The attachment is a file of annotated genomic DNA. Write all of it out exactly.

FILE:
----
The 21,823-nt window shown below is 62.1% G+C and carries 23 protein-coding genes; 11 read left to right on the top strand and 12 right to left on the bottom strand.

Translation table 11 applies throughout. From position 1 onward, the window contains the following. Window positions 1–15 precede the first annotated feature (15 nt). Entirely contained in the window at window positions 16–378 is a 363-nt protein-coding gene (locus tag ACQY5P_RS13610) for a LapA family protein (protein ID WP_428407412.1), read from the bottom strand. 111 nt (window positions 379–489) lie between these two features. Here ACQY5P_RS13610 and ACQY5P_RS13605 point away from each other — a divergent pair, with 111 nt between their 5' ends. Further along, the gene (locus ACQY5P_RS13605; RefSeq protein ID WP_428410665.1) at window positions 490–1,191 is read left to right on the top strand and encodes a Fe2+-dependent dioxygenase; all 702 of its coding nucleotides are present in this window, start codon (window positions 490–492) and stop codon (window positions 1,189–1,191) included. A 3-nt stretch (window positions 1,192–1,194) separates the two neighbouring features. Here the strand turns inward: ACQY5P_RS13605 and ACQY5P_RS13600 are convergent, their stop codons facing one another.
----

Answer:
The 21,823-nt window shown below is 62.1% G+C and carries 23 protein-coding genes; 11 read left to right on the top strand and 12 right to left on the bottom strand.

Translation table 11 applies throughout. From position 1 onward, the window contains the following. Window positions 1–15 precede the first annotated feature (15 nt). Entirely contained in the window at window positions 16–378 is a 363-nt protein-coding gene (locus tag ACQY5P_RS13610) for a LapA family protein (protein ID WP_428407412.1), read from the bottom strand. 111 nt (window positions 379–489) lie between these two features. Here ACQY5P_RS13610 and ACQY5P_RS13605 point away from each other — a divergent pair, with 111 nt between their 5' ends. Further along, the gene (locus ACQY5P_RS13605; RefSeq protein ID WP_428410665.1) at window positions 490–1,191 is read left to right on the top strand and encodes a Fe2+-dependent dioxygenase; all 702 of its coding nucleotides are present in this window, start codon (window positions 490–492) and stop codon (window positions 1,189–1,191) included. A 3-nt stretch (window positions 1,192–1,194) separates the two neighbouring features. Here the strand turns inward: ACQY5P_RS13605 and ACQY5P_RS13600 are convergent, their stop codons facing one another.